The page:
GEO Associates, the licence holders of a special grant issued to explore gas and oil in Muzarabani, has embarked on fundraising roadshows for a follow-up exploration campaign and new wells, managing director Paul Chimbodza has said.
The company’s two main shareholders are Invictus Energy with 80% shareholding and One Gas Resources (20%).
In an update and forward plan for the Muzarabani-Mbire Oil and Gas Project released recently, Chimbodza expressed the company’s confidence in the positive results from the Mukuyu-1 project.
“We are excited and confident of the positive results that came out of the Mukuyu-1 as it was not a dry hole but confirmed that, yes, we have hydrocarbons in the Cabora Bassa basin and has de-risked the whole exploration programme going forward,” he said.
Chimbodza said Uganda drilled 200 dry holes before succeeding while Namibia started drilling in 1974 doing close to 100 dry holes.
“To this end, we are extremely buoyed by the positive results from our Mukuyu-1 well on the project and in Zimbabwe. Our only disappointment was the technical failure to recover a fluid sample that would have allowed us to declare a commercial recovery,” he said.
Chimbodza said in 2023, Geo Associates will continue with its exploration mandate while various activities are planned for the year.
“We are staying on-site and are continuing operations and are planning further works programmes in the year 2023. We have extended contracts for all our staff on the projects.
“We have embarked on fundraising roadshows for a follow-up exploration campaign and new wells. We will undertake more seismic surveys around the Mukuyu-1 vicinity in 2023 after the rainy season to inform the location of the second well – Mukuyu-2 and others during 2023,” Chimbodza said.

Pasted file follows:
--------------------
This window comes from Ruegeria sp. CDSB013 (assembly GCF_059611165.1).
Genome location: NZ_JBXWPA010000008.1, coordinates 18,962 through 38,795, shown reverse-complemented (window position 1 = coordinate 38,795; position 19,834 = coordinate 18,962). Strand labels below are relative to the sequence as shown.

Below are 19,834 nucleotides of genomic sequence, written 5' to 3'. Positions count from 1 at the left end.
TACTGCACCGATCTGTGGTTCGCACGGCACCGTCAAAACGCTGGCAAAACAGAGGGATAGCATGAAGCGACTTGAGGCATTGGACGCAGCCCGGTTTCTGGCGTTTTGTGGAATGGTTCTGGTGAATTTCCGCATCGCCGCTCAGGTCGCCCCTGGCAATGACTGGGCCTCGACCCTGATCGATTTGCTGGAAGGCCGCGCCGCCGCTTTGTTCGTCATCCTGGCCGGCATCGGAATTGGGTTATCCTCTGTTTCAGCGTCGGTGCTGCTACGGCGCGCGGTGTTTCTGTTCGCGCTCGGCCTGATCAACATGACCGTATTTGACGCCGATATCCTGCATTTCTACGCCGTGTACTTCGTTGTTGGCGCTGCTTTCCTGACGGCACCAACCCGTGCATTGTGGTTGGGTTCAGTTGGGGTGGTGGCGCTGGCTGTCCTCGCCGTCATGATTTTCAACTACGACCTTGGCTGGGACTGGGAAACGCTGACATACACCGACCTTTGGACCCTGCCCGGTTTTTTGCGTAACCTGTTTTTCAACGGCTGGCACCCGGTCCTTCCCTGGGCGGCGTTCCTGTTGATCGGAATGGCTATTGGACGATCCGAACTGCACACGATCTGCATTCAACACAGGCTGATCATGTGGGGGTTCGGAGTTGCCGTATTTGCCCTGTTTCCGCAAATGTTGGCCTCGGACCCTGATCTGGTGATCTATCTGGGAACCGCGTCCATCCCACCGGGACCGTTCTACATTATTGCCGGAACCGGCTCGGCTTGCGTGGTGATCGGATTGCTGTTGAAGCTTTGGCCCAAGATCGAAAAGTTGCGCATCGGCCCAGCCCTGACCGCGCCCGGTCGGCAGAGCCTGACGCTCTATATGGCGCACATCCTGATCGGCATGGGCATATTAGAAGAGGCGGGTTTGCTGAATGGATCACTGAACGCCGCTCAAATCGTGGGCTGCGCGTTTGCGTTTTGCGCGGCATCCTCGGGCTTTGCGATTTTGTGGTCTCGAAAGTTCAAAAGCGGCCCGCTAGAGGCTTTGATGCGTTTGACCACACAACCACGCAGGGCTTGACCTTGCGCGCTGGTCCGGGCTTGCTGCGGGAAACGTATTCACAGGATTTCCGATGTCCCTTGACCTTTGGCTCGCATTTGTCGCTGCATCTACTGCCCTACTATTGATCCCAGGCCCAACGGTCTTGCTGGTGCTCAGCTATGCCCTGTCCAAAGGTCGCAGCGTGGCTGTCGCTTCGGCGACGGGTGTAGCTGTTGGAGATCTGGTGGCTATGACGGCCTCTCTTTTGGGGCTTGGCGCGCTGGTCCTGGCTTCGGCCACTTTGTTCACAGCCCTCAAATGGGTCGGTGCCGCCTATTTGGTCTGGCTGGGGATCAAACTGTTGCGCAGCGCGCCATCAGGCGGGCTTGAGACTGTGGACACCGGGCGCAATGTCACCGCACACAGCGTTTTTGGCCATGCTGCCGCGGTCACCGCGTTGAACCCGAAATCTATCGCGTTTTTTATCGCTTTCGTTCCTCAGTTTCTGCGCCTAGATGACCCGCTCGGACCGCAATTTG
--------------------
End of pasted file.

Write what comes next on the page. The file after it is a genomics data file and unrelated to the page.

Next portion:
Geo Associates, according to Chimbodza, would also order long lead items required for the second phase drilling programme integrating the new seismic survey with geological data obtained from Mukuyu-1.
The data would be used to fine-tune well designs and locations for Mukuyu-2 and Baobab among others.
The company will also go to international tender to bring on board new well-service providers.
“We have expanded our EIA (Environment Impact Assessment) in preparation for further exploration activities,” Chimbodza said.
He noted that the project had employed and upskilled more than 200 workers at the Mukuyu-1 project while identifying several good drilling targets.
The project also drilled about 4 km at the well with no safety incidents, community conflicts or environmental issues.
According to Chimbodza, the project encountered 13 hydrocarbon-bearing zones with a combined depth of 225m in the first-ever well drilled in Zimbabwe.
It also identified zones containing elevated gas shows with a saturation of up to 905 and rock porosity in the hydrocarbon zones ranging from 15-20%.
Chimbodza, however, indicated that the company could not complete downhole wireline logging below 4 km as conditions were not favourable, risking losing the wireline logging equipment in the hole.
“We decided and successfully drilled a clean side-track well from 3 619 metres to 3923 metres, which again confirmed the presence of gas and liquid hydrocarbons as shown by fluorescent tests.
“In terms of international best practice required for ASX (Australian Stock Exchange) oil and gas exploration companies, Invictus, our ASX-listed partners, is required to bring liquid samples of hydrocarbons to the surface before it can be declared a commercial discovery,” Chimbodza said.
“For various reasons, mostly to do with technical issues and equipment failure and poor performance by one of our service providers, we could not bring the sample to the surface and hence could not declare a commercial discovery,” he added.